So how much does it cost? Some systems provide free document viewing and file downloads. Other systems charge you just to access the system. Chances are good that more than one print house in your area can offer these services, so it pays to shop around. If a GC is using an online plan room offered through the local chapter of Associated General Contractors (AGC), Alexandria, Va., it probably won't charge its subs to access the system. But it's a good idea to check on these potential costs upfront.
It's important to note, though, that service charges vary from one plan room to the next. Some require a paid subscription before a username and password are provided. If a GC is asking you to participate in such a system, make sure he's upfront about the costs. In most cases the GC, architect, or owner who is acting as the administrator has already paid the license fees to use the system. However, some online plan rooms are hosted by print houses and charge per hosted drawing, per month, or per megabyte for storage. Systems that allow an “open door policy” for subcontractor participation are the best choice.
According to Mike Tackett, the incoming president-elect of the International Reprographics Association (IRGA), Oak Brook, Ill., the industry needs standards so firms won't try to monopolize and take advantage of subcontractors.
“Initially, the Web frightened our members because they thought it would reduce the amount of prints being ordered,” Tackett says. “However, we're realizing that Internet-based systems allow reprographers to focus on producing a greater number of the larger orders.”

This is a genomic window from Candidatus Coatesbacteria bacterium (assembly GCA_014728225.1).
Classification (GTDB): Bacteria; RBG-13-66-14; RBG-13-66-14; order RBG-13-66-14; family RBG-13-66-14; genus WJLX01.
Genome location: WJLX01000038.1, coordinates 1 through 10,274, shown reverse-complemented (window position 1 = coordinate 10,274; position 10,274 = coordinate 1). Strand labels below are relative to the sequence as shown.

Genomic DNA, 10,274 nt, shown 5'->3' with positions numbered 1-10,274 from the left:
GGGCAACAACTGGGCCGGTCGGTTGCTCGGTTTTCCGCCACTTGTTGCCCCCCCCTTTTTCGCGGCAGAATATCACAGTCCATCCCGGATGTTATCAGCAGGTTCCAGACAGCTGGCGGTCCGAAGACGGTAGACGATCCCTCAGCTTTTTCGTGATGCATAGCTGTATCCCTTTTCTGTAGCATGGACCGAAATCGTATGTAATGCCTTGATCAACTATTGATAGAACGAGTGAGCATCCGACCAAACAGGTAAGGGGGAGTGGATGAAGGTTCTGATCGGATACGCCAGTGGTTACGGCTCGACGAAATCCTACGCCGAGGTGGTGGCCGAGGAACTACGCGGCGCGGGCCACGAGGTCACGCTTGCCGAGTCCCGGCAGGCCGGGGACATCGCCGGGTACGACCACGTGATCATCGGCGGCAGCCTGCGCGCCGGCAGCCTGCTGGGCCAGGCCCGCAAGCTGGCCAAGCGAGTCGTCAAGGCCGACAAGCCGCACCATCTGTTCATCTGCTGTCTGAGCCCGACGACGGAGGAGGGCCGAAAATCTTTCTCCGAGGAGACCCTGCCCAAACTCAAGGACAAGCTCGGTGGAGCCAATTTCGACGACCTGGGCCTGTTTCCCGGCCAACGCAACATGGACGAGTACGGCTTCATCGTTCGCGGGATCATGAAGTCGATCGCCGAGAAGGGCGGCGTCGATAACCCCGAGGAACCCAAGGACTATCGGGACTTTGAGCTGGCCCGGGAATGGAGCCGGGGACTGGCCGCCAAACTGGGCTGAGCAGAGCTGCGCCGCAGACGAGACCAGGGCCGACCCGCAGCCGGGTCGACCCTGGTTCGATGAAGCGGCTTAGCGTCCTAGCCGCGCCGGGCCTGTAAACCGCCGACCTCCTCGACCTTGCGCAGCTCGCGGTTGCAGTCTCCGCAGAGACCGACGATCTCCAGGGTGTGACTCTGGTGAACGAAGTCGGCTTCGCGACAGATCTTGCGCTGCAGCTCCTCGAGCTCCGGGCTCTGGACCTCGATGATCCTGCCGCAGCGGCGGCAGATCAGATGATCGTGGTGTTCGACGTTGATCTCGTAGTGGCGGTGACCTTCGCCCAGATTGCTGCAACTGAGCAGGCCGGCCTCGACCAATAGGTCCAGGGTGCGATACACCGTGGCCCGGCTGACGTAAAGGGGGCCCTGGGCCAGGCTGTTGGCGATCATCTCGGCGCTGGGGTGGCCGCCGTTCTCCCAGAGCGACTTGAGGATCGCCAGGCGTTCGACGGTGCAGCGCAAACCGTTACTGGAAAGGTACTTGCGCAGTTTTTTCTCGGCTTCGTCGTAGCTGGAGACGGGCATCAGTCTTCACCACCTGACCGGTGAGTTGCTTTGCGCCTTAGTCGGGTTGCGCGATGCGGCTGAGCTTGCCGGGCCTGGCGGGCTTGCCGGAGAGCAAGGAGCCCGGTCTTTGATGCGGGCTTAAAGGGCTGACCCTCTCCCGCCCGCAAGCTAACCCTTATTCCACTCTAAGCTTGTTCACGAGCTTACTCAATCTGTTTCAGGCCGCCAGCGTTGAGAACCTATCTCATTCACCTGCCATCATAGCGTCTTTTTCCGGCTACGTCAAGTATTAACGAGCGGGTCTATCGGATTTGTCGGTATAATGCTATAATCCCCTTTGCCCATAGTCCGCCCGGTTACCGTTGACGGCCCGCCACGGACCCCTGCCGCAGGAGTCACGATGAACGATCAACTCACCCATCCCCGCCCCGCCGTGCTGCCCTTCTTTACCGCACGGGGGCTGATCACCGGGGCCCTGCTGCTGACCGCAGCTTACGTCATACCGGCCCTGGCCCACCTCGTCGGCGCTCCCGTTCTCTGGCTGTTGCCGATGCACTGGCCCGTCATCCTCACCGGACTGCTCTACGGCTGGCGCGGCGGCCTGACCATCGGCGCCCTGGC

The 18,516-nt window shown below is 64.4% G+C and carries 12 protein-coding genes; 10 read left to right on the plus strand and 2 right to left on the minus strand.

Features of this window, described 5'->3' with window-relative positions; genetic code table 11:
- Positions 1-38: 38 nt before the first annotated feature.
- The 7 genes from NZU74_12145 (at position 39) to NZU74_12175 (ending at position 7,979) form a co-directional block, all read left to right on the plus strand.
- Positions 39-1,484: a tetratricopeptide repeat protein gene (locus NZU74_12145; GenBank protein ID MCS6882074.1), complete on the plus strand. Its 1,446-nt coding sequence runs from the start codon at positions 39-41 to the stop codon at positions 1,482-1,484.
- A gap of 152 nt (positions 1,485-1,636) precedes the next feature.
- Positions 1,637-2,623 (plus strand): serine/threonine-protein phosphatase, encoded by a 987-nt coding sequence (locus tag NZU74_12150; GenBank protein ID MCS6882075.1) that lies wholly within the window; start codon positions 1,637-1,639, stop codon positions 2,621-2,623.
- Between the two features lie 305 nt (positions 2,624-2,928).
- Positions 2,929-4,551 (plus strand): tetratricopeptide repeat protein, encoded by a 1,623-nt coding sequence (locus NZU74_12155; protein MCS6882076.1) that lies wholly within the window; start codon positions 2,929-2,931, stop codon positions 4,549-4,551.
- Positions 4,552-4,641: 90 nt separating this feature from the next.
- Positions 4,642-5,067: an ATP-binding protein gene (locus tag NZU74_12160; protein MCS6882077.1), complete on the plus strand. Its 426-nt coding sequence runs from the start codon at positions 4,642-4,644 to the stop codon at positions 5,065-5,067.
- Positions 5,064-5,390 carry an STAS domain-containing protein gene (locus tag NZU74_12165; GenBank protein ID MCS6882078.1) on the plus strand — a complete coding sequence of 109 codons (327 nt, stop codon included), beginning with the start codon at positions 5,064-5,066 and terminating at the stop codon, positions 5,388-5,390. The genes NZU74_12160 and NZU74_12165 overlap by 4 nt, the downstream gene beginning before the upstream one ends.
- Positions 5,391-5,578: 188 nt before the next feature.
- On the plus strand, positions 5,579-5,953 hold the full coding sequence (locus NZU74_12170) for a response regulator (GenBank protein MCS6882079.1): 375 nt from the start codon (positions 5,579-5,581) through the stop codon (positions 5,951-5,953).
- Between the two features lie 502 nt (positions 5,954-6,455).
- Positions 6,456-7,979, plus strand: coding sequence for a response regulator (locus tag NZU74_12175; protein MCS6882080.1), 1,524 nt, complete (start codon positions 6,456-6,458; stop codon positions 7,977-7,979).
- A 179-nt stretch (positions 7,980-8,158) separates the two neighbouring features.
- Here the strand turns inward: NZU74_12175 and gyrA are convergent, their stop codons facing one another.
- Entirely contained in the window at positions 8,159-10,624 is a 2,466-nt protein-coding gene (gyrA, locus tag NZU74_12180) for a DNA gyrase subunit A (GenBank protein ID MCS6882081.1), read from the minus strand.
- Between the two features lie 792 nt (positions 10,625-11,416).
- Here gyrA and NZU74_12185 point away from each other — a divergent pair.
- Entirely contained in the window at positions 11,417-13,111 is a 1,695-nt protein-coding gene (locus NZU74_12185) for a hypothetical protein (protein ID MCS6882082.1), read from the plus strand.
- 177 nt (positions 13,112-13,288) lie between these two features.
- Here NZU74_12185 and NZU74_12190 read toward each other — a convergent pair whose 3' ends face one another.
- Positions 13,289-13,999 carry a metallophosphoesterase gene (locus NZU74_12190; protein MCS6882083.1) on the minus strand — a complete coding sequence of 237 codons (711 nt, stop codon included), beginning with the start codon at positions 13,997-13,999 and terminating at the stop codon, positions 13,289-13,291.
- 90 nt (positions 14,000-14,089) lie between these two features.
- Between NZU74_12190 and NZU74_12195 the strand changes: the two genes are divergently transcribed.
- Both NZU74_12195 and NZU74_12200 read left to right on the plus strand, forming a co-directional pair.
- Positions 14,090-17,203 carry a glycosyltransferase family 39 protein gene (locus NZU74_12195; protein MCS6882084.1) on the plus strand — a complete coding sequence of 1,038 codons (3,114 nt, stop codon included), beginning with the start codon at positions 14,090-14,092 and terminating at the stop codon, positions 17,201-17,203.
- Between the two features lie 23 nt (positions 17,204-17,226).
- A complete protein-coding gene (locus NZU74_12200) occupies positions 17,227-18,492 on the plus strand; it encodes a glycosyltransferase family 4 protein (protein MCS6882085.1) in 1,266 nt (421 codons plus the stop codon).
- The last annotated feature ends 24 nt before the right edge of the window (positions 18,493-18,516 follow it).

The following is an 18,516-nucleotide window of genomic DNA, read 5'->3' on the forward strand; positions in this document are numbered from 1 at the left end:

John Goecke of FX Reprographics agrees. “With current systems the trades feel uncomfortable with viewing projects online. So they turn to [the reprographers] to print out what they need,” he says.
A general view.
A year ago, the AGC created an online plan room in conjunction with Construction Software Technologies, Inc., West Chester, Ohio. Known as AGC/iSqFt Internet Plan Room (IPR), the service enables the GCs and their subs and suppliers to share and distribute project information, including plans and specifications, and reduce the cost of distributing paper plans, specs, and addenda during a project life cycle. The site also features estimating and project management tools.
Bleddsoe views the plan rooms as a way to help subcontractors learn of more jobs over a greater area. “If these systems can increase the awareness to the electrical community of the jobs being bid, there will be acceptance,” he says.
Until subcontractors become more comfortable online and have greater bandwidth capabilities, local print houses will be the most popular outlet for accessing online plan rooms. And that means not only will they have to play by the GCs' rules, but the reprographers' as well. Whether you're accessing the plan room from your desktop or relying on a print house to produce the documents, the technology will continue to be a popular way of transferring plans for bidding and estimating.
Jurewicz is a contributing writer based in Chicago.